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'[PIC]: Voltage to bytes conversion'
2003\03\10@135837 by Herbert Graf

flavicon
face
> > You are likely to find life even easier if you use the
> > 16F876, which has a
> > 10 bit A2D converter, and a 5 channel mux for it, or the
> > 16F877 which has
> > the same A2D with an 8 channel mux. If you need higher
> > accuracy then use an
> > external A2D with I2C or SPI interface.
>
> Keep up with the latest developments: there is more flash in 14-bit, for
> instance 12F675, 16F676, 16F818/9. All with A/D, and cheaper than
> 16F87x.

       I doubt very much the dollar or two savings has ANY bearing in the case of
the original poster. OTOH these parts are newer and therefore have less
support, both in the realm of programmers and in the realm of user
experience. I don't think it is yet necessary to abandon the 16F876 or 877.
TTYL

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2003\03\10@140506 by Wouter van Ooijen

face picon face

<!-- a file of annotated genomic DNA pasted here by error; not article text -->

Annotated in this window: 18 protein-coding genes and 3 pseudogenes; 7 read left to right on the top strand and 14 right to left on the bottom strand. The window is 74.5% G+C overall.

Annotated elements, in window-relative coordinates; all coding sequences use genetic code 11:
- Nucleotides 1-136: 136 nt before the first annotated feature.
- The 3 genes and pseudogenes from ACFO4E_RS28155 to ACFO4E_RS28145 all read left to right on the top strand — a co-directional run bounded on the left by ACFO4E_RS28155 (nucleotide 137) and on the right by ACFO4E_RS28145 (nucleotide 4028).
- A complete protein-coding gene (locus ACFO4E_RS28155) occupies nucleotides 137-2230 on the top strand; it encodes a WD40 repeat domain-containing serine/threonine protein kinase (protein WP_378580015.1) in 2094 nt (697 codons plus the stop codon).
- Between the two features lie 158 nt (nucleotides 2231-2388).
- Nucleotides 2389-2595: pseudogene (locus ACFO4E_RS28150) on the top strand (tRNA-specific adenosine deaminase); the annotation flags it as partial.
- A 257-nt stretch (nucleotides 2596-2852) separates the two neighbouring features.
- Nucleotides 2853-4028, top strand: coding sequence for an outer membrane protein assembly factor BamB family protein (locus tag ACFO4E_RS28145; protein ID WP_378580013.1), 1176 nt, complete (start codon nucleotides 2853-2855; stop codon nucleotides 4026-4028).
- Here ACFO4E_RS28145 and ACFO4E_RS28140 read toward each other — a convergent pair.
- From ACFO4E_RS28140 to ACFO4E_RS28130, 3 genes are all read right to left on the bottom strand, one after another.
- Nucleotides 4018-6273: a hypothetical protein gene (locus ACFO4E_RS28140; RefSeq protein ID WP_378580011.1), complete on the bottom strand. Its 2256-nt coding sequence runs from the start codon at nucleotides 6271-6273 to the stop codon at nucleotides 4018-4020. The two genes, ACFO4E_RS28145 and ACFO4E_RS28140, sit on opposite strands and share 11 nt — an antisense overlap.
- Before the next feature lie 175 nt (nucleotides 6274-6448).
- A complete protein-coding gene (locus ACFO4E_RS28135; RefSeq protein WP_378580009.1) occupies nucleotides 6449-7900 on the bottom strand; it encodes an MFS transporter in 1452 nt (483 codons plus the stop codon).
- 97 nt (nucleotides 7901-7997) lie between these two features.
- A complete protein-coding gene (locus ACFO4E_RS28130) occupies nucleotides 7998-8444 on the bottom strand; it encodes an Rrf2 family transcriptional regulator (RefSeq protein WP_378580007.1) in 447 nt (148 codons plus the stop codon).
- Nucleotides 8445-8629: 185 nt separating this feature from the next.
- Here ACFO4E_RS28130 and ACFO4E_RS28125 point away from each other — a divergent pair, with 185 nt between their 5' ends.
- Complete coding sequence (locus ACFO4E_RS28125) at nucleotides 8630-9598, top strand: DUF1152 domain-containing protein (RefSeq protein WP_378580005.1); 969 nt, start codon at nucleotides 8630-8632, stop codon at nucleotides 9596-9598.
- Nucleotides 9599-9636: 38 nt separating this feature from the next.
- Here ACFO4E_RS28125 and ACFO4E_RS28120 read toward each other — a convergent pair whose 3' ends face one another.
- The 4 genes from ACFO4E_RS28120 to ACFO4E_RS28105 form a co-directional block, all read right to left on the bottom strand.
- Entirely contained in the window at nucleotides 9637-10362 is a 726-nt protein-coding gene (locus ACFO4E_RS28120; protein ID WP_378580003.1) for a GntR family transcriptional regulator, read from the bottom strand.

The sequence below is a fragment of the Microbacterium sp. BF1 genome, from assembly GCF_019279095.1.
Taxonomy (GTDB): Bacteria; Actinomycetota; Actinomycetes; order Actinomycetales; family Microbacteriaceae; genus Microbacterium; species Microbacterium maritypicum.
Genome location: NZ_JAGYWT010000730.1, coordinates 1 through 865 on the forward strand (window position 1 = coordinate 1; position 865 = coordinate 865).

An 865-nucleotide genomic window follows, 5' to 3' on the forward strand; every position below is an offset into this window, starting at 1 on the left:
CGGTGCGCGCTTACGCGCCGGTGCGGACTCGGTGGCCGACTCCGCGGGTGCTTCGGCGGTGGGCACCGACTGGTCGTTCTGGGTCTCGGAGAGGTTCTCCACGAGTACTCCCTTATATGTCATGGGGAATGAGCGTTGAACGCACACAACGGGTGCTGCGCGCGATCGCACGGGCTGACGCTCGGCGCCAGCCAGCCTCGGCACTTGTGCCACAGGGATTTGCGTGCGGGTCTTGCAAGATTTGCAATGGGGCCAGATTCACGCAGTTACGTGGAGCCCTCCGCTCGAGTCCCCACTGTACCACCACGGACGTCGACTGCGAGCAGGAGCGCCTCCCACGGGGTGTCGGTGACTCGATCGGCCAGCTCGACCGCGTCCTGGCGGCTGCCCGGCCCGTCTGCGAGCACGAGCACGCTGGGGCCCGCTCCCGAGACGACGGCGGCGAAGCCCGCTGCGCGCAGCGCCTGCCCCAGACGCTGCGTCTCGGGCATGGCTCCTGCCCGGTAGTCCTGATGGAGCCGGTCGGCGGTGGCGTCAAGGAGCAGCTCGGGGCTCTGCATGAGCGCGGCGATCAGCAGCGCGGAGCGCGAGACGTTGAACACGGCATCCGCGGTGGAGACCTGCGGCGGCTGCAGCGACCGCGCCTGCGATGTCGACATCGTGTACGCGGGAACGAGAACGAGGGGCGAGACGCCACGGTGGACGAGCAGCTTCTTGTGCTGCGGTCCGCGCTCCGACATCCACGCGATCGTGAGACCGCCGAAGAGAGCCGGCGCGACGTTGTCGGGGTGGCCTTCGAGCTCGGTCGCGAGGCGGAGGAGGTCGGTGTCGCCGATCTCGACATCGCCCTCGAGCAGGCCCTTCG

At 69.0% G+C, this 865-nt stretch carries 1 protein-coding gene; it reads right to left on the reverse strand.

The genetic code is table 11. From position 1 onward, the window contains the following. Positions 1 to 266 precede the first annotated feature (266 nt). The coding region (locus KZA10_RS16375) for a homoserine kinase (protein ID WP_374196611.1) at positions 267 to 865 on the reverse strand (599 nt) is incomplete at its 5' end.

>         I doubt very much the dollar or two savings has ANY
> bearing in the case of
> the original poster. OTOH these parts are newer and therefore
> have less
> support, both in the realm of programmers and in the realm of user
> experience. I don't think it is yet necessary to abandon the
> 16F876 or 877.

I am not sure about what exactly the OP wanted, but it never hurts to
know the possible alternatives. BTW there are more reasons than price
alone to look at non-87x pics, for instance physical size, or running on
an internal oscillator.

And IMHO tools that have not yet caught up with at least the 12F's are
rather slow in doing so, which means that they probably should not be
used in a professional environment ;)

Wouter van Ooijen

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2003\03\10@143817 by Herbert Graf

flavicon
face
> >         I doubt very much the dollar or two savings has ANY
> > bearing in the case of
> > the original poster. OTOH these parts are newer and therefore
> > have less
> > support, both in the realm of programmers and in the realm of user
> > experience. I don't think it is yet necessary to abandon the
> > 16F876 or 877.
>
> I am not sure about what exactly the OP wanted, but it never hurts to